Can Dems Put the Ball in the Hoop?

05/11/2005 12:45 am ET | Updated May 25, 2011

48 percent. That's what a Democratic Presidential candidate gets for just not being George W. Bush. That is just enough for the Democrats to accumulate to ensure permanent minority status in both houses of Congress. Meanwhile, the President is wallowing in a post-election funk that hovers around the mid-40s for job approval and the right direction for the nation. The nation is at gridlock, checkmate, entropy.

Each side is talking to its base -- it's loudest, most committed voters. Neither side is trying to re-create the Great Middle, then make an appeal to this very important group. That requires new ideas. The President is relying on the free market for tax cuts and social security reform. The Democrats are merely playing defense. To their credit, the Democrats are playing this defense well. The GOP may very well lose on personal accounts, on John Bolton's nomination, and on the so-called nuclear option to get up and down votes on judicial nominees.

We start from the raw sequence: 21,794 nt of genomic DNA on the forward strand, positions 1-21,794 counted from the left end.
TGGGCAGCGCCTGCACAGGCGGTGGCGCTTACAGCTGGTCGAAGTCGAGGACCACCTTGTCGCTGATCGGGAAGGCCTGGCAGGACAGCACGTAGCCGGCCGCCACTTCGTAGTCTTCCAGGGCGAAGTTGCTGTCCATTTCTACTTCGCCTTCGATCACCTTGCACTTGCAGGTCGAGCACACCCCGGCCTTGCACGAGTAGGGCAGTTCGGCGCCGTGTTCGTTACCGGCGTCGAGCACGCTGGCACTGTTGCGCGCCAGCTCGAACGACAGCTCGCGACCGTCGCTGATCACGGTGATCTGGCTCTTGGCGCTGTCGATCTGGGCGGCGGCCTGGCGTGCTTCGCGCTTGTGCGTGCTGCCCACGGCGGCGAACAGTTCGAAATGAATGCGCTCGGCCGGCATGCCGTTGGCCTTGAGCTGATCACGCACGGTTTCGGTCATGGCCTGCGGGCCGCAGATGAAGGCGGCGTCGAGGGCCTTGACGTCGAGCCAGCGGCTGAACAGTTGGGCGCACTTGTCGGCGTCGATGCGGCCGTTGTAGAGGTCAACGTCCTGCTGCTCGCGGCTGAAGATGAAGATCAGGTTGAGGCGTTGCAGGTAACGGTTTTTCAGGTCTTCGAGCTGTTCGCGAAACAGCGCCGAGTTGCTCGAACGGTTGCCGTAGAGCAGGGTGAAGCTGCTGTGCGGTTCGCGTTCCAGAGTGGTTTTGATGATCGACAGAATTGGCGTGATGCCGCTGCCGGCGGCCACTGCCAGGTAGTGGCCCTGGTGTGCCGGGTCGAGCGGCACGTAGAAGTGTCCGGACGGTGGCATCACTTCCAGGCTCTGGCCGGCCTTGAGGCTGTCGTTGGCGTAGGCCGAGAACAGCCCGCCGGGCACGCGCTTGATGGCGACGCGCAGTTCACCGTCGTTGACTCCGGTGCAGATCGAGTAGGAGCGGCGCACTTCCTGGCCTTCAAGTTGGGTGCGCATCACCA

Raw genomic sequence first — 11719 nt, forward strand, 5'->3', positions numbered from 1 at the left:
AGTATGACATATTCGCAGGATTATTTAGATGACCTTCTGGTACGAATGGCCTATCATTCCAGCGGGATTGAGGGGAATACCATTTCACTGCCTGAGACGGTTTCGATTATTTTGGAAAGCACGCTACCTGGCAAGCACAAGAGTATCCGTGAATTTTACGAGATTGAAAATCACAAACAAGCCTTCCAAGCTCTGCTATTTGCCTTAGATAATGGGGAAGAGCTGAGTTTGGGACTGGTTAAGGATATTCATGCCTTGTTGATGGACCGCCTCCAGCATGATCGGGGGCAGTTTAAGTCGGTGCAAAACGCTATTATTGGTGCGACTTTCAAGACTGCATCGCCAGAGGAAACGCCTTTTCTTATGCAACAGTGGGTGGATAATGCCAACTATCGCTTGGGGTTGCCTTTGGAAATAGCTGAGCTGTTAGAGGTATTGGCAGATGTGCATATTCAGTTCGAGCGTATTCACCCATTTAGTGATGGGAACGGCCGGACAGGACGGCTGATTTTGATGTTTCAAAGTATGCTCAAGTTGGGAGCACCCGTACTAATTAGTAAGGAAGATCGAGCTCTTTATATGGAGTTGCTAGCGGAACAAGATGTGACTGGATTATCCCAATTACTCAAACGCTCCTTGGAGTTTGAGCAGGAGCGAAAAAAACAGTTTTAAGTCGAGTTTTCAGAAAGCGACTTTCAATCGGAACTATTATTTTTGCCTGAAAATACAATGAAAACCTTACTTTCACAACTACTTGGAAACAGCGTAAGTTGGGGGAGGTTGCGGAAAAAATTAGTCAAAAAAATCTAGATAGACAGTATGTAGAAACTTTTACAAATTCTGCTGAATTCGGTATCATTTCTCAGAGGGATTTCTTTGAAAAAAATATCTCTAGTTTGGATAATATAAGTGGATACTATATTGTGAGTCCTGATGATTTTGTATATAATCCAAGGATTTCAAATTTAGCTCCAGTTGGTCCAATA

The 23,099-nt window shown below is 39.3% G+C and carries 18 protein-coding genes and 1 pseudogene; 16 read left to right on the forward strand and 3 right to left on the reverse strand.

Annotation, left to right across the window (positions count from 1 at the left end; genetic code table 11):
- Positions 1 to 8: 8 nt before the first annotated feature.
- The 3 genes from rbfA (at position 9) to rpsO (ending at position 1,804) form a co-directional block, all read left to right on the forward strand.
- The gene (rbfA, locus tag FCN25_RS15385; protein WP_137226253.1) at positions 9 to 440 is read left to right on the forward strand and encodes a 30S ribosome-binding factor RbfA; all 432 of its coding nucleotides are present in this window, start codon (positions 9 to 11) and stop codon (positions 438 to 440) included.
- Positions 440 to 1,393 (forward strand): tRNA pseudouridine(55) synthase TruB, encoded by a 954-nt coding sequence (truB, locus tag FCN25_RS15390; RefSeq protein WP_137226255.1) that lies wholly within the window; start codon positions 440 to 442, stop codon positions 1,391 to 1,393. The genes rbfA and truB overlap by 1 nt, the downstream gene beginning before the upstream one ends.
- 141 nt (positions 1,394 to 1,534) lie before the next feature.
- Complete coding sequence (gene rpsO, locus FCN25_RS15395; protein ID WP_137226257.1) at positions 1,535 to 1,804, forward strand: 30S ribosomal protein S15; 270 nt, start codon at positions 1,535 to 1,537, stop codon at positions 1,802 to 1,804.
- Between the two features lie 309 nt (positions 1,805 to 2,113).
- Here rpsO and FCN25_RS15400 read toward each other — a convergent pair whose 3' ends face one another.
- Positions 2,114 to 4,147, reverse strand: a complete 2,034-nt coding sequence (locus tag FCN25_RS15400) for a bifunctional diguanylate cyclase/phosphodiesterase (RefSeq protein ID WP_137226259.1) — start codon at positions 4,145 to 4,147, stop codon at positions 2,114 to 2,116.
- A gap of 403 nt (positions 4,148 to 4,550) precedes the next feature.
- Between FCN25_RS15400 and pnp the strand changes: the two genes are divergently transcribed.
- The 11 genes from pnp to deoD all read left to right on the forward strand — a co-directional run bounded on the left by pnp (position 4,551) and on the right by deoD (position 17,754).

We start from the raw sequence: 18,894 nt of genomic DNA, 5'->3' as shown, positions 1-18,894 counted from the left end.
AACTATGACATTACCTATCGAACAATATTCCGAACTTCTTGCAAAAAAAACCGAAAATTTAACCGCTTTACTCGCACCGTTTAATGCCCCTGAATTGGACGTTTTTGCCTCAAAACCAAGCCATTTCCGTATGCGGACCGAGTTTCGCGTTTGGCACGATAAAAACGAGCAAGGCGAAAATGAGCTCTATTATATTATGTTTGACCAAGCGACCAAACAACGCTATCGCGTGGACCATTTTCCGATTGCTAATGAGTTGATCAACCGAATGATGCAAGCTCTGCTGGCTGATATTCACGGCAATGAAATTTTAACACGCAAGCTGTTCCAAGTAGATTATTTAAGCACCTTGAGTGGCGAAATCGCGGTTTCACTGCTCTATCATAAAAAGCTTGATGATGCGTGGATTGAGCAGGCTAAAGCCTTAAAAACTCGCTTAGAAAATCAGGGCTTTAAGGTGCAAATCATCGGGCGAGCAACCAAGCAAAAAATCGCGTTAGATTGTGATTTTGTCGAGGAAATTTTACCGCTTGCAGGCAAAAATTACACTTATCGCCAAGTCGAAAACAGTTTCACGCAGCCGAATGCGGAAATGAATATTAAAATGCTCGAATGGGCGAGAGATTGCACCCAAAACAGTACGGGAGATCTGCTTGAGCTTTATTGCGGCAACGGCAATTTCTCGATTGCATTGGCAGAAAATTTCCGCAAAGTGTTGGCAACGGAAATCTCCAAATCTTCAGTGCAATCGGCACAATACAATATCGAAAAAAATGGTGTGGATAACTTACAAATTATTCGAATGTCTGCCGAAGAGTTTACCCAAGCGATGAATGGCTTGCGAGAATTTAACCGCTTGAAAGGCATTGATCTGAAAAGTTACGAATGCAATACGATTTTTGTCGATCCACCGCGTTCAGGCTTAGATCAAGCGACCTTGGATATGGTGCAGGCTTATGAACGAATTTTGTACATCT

But what are the Democrats offering to the American people? Where is their plan? They are merely reactive. The Republicans produce the ideas, the Democrats merely react by saying no. If we examine the last several months' offerings from the great liberal magazines, all we see is criticism of the President, criticism of the GOP leadership, criticism of the religious Right, criticism of fellow Democrats, just plain criticism -- without one goddamned new idea to appeal to the middle class and the non-ideological middle.

Good defense may be enough to stop the other team from scoring, but in order to win -- to continue the sports metaphor -- you gotta be able to put the ball in the hoop.

Here's my challenge to my fellow bloggers: comb this country and find me a Democratic idea that is new and that works.